WEST MICHIGAN -- This is the time of year when nights are long and days are short and cloudy.
Therapists say that combination can have a significant, negative impact on our moods. They say 10 percent of people in cold, cloudy climates suffer from Seasonal Affective Disorder, or 'SAD.' Another 20 percent have milder symptoms.
"Some people go really flat. Just like somebody unplugged their battery. Just drained," says Lesley Menhart, a Masters Level Therapist at the Fountain Hill Center for Counseling and Consultation. "Other people tend to feel more agitated. They tend to have difficulty sleeping where they can't fall asleep, or when they do fall asleep it doesn't feel restful."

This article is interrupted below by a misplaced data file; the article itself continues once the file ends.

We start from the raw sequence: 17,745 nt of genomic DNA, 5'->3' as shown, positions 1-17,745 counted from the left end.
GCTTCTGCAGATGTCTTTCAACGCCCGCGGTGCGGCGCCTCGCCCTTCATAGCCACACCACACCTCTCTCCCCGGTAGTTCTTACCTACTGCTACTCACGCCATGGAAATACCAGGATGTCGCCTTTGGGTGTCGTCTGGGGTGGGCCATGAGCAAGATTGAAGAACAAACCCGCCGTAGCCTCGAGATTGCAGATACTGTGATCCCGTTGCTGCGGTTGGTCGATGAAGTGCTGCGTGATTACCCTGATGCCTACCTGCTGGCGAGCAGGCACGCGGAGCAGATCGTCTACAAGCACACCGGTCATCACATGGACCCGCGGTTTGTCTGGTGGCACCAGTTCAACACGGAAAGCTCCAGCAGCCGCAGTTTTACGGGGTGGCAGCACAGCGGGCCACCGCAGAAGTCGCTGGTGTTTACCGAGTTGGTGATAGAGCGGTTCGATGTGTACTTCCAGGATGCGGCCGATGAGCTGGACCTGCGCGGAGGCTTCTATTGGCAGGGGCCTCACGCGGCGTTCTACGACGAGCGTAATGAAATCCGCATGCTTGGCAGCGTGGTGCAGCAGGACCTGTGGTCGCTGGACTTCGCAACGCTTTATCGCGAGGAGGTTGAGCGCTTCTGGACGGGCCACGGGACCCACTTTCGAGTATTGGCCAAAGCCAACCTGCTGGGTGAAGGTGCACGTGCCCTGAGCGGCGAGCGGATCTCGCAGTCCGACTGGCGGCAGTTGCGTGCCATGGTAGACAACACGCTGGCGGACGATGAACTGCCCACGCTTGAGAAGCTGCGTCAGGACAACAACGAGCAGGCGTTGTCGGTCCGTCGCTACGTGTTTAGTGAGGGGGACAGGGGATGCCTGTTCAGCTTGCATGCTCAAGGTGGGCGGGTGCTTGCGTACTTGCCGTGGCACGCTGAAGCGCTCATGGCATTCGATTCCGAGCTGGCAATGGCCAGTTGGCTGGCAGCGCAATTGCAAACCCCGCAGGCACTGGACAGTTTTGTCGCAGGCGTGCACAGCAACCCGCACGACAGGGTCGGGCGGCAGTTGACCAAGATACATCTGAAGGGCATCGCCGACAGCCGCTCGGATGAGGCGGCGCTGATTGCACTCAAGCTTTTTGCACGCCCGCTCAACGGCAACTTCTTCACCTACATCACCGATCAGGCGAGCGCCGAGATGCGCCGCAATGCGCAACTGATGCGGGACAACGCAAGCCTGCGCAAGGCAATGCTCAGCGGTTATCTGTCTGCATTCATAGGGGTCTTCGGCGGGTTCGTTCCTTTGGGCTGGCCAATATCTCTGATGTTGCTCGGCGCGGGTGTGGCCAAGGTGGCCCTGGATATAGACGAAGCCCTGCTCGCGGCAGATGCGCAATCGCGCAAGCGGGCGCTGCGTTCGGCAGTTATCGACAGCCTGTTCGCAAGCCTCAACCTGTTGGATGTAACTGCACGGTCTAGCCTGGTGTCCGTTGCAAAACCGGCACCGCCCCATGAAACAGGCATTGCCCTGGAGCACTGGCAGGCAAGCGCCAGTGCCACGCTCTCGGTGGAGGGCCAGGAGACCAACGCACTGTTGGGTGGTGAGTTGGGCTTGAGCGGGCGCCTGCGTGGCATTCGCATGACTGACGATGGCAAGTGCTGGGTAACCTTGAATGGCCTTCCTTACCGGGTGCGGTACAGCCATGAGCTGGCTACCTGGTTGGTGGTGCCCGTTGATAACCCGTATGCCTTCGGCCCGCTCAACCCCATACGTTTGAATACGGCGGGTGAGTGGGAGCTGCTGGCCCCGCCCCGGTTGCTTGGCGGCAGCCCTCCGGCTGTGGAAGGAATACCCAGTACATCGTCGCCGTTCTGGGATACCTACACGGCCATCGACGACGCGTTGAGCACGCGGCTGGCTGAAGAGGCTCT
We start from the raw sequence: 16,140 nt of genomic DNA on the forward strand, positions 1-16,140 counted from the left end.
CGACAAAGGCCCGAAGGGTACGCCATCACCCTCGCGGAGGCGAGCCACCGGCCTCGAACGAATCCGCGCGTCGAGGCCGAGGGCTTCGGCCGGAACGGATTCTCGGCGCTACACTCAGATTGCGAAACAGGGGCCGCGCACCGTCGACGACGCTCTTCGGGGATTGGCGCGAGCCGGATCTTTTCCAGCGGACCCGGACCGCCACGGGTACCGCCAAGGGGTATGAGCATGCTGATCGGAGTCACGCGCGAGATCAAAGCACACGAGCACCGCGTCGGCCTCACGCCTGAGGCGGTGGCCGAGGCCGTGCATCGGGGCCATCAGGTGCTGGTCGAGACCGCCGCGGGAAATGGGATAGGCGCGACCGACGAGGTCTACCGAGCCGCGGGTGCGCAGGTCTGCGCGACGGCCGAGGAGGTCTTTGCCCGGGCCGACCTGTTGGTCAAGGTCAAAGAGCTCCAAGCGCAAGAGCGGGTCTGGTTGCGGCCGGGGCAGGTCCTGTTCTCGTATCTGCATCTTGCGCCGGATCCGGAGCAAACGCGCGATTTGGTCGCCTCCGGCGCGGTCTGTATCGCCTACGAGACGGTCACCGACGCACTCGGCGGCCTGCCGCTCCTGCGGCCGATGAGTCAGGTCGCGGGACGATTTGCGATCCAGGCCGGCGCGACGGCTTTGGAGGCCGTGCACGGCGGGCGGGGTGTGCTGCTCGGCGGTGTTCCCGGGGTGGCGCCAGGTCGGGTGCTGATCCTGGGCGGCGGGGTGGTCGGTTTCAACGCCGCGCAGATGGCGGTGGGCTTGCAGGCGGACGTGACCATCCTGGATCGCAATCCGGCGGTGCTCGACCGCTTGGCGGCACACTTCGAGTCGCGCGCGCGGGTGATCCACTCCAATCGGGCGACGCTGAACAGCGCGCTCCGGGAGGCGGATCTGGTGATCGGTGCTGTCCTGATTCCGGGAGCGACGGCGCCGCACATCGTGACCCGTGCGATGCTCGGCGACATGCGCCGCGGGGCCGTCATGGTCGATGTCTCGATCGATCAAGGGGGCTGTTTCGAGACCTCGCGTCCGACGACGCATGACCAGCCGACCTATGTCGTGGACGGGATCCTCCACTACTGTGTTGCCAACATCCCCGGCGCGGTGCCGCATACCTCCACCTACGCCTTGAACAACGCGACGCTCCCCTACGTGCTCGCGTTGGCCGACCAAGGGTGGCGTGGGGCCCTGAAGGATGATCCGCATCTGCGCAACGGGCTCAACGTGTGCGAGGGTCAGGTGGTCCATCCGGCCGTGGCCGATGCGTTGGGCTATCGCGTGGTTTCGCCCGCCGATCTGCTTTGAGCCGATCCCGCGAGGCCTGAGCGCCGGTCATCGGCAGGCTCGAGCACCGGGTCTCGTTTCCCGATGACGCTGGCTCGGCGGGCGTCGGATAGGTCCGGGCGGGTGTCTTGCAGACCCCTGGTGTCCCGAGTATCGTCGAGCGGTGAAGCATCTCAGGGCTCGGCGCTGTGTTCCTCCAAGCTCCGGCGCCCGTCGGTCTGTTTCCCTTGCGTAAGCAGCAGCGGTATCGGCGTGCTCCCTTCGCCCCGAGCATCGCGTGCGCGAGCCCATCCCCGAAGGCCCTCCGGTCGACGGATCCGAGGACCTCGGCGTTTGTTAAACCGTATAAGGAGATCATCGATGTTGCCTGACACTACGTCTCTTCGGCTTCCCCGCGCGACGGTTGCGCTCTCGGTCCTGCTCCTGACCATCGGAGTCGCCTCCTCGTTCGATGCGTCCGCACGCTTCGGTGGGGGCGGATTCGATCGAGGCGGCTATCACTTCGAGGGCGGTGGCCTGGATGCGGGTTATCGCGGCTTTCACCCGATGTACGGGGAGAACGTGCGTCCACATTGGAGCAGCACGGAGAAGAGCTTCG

To fight 'SAD', there are a number of things people can do. Number one, get outside. Even on cold, cloudy days you will still get the effects of the sunshine. Vitamin D supplements can also help, along with medication in some cases.
"Serotonin is a chemical in our brain that helps us regulate our mood," says Menhart. "So when our serotonin levels are low, we tend to feel sluggish, tired, have a poor time making decisions... Just those general depressive type feelings. So sometimes, people actually do need a medication to help manage the seasonal effective disorder when it's really bad."
Therapists say you should talk to your primary care physician before taking supplements or medication.